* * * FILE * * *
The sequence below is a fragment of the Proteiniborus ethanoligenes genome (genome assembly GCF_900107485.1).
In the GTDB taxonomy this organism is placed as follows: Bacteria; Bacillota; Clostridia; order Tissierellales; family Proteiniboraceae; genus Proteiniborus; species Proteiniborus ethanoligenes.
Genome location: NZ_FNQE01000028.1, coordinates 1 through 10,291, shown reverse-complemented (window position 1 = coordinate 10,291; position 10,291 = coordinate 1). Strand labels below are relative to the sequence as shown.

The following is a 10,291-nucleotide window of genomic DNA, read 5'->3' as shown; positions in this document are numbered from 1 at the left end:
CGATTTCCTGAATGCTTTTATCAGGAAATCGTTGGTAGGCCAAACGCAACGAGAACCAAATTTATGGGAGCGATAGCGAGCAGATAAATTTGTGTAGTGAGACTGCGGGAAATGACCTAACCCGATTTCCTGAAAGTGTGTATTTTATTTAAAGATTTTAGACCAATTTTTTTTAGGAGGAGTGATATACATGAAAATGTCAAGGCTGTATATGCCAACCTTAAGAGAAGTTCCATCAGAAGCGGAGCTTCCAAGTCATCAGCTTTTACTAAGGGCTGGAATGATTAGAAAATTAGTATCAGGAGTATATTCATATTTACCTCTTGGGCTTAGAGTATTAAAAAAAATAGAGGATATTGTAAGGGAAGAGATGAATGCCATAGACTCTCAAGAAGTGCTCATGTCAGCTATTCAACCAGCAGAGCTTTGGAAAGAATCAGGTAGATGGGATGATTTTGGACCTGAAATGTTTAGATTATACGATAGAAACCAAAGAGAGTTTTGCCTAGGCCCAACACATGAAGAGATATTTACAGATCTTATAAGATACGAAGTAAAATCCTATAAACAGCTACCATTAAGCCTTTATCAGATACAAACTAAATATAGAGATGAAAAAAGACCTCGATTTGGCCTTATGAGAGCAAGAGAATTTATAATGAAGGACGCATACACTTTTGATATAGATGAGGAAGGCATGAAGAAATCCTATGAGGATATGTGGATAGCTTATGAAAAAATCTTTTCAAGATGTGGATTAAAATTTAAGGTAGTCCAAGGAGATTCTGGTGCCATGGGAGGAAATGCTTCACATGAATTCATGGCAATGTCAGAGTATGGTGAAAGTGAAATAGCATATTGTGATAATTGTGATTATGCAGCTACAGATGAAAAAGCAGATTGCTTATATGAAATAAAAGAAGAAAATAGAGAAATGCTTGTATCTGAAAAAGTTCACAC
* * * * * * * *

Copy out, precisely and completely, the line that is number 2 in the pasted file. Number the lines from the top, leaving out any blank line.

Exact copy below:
In the GTDB taxonomy this organism is placed as follows: Bacteria; Bacillota; Clostridia; order Tissierellales; family Proteiniboraceae; genus Proteiniborus; species Proteiniborus ethanoligenes.